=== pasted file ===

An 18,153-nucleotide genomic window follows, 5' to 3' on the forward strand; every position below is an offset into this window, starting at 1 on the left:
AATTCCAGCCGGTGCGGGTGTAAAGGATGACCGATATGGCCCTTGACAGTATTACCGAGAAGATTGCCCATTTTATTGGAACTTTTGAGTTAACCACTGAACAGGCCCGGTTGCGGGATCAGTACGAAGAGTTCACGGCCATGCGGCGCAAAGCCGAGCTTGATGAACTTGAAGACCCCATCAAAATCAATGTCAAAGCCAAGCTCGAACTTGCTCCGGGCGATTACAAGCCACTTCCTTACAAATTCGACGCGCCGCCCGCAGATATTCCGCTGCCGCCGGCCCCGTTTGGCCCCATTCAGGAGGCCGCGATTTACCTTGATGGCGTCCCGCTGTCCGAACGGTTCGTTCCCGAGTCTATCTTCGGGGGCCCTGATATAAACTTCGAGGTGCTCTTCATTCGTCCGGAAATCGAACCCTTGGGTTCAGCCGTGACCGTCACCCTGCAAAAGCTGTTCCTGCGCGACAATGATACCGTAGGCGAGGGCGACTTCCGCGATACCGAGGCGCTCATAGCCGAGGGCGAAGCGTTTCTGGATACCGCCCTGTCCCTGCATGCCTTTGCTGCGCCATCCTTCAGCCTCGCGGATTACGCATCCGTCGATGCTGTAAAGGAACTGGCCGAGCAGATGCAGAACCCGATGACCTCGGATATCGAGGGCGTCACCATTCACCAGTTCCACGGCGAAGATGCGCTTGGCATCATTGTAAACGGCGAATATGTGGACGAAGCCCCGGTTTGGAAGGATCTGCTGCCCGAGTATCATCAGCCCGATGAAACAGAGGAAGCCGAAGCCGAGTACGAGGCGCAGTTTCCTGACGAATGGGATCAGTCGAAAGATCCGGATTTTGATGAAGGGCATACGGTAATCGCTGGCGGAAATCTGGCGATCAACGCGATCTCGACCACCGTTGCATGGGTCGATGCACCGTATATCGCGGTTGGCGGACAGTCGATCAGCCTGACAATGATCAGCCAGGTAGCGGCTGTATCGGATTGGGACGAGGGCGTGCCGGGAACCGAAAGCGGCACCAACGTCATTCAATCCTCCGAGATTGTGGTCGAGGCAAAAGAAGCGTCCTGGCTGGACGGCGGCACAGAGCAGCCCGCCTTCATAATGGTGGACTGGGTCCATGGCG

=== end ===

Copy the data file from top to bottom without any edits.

An 18,153-nucleotide genomic window follows, 5' to 3' on the forward strand; every position below is an offset into this window, starting at 1 on the left:
AATTCCAGCCGGTGCGGGTGTAAAGGATGACCGATATGGCCCTTGACAGTATTACCGAGAAGATTGCCCATTTTATTGGAACTTTTGAGTTAACCACTGAACAGGCCCGGTTGCGGGATCAGTACGAAGAGTTCACGGCCATGCGGCGCAAAGCCGAGCTTGATGAACTTGAAGACCCCATCAAAATCAATGTCAAAGCCAAGCTCGAACTTGCTCCGGGCGATTACAAGCCACTTCCTTACAAATTCGACGCGCCGCCCGCAGATATTCCGCTGCCGCCGGCCCCGTTTGGCCCCATTCAGGAGGCCGCGATTTACCTTGATGGCGTCCCGCTGTCCGAACGGTTCGTTCCCGAGTCTATCTTCGGGGGCCCTGATATAAACTTCGAGGTGCTCTTCATTCGTCCGGAAATCGAACCCTTGGGTTCAGCCGTGACCGTCACCCTGCAAAAGCTGTTCCTGCGCGACAATGATACCGTAGGCGAGGGCGACTTCCGCGATACCGAGGCGCTCATAGCCGAGGGCGAAGCGTTTCTGGATACCGCCCTGTCCCTGCATGCCTTTGCTGCGCCATCCTTCAGCCTCGCGGATTACGCATCCGTCGATGCTGTAAAGGAACTGGCCGAGCAGATGCAGAACCCGATGACCTCGGATATCGAGGGCGTCACCATTCACCAGTTCCACGGCGAAGATGCGCTTGGCATCATTGTAAACGGCGAATATGTGGACGAAGCCCCGGTTTGGAAGGATCTGCTGCCCGAGTATCATCAGCCCGATGAAACAGAGGAAGCCGAAGCCGAGTACGAGGCGCAGTTTCCTGACGAATGGGATCAGTCGAAAGATCCGGATTTTGATGAAGGGCATACGGTAATCGCTGGCGGAAATCTGGCGATCAACGCGATCTCGACCACCGTTGCATGGGTCGATGCACCGTATATCGCGGTTGGCGGACAGTCGATCAGCCTGACAATGATCAGCCAGGTAGCGGCTGTATCGGATTGGGACGAGGGCGTGCCGGGAACCGAAAGCGGCACCAACGTCATTCAATCCTCCGAGATTGTGGTCGAGGCAAAAGAAGCGTCCTGGCTGGACGGCGGCACAGAGCAGCCCGCCTTCATAATGGTGGACTGGGTCCATGGCG